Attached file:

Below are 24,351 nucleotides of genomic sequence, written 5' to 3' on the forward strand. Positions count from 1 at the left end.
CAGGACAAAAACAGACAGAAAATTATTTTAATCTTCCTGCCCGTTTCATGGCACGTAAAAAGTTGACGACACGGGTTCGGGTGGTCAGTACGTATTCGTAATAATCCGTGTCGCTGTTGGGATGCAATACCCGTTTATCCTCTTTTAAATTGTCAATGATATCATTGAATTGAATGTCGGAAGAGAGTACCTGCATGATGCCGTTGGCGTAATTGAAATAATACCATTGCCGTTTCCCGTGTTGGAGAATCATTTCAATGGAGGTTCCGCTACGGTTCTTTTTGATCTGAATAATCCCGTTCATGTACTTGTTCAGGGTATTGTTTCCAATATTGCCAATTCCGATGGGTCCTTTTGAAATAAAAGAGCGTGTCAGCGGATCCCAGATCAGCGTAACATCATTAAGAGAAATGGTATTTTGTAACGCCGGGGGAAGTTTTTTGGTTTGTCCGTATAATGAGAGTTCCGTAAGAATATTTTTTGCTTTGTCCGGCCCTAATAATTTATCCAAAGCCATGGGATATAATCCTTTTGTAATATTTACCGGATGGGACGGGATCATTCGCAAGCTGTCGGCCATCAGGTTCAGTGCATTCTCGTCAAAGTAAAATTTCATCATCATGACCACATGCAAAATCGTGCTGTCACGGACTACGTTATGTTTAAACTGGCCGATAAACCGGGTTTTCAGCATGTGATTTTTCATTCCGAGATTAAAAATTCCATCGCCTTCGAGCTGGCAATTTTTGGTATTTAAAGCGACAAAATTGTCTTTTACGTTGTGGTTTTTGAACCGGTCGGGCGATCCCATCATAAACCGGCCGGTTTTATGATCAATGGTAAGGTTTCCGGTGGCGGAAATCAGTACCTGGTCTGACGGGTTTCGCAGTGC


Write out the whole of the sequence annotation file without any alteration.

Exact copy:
Below are 24,351 nucleotides of genomic sequence, written 5' to 3' on the forward strand. Positions count from 1 at the left end.
CAGGACAAAAACAGACAGAAAATTATTTTAATCTTCCTGCCCGTTTCATGGCACGTAAAAAGTTGACGACACGGGTTCGGGTGGTCAGTACGTATTCGTAATAATCCGTGTCGCTGTTGGGATGCAATACCCGTTTATCCTCTTTTAAATTGTCAATGATATCATTGAATTGAATGTCGGAAGAGAGTACCTGCATGATGCCGTTGGCGTAATTGAAATAATACCATTGCCGTTTCCCGTGTTGGAGAATCATTTCAATGGAGGTTCCGCTACGGTTCTTTTTGATCTGAATAATCCCGTTCATGTACTTGTTCAGGGTATTGTTTCCAATATTGCCAATTCCGATGGGTCCTTTTGAAATAAAAGAGCGTGTCAGCGGATCCCAGATCAGCGTAACATCATTAAGAGAAATGGTATTTTGTAACGCCGGGGGAAGTTTTTTGGTTTGTCCGTATAATGAGAGTTCCGTAAGAATATTTTTTGCTTTGTCCGGCCCTAATAATTTATCCAAAGCCATGGGATATAATCCTTTTGTAATATTTACCGGATGGGACGGGATCATTCGCAAGCTGTCGGCCATCAGGTTCAGTGCATTCTCGTCAAAGTAAAATTTCATCATCATGACCACATGCAAAATCGTGCTGTCACGGACTACGTTATGTTTAAACTGGCCGATAAACCGGGTTTTCAGCATGTGATTTTTCATTCCGAGATTAAAAATTCCATCGCCTTCGAGCTGGCAATTTTTGGTATTTAAAGCGACAAAATTGTCTTTTACGTTGTGGTTTTTGAACCGGTCGGGCGATCCCATCATAAACCGGCCGGTTTTATGATCAATGGTAAGGTTTCCGGTGGCGGAAATCAGTACCTGGTCTGACGGGTTTCGCAGTGC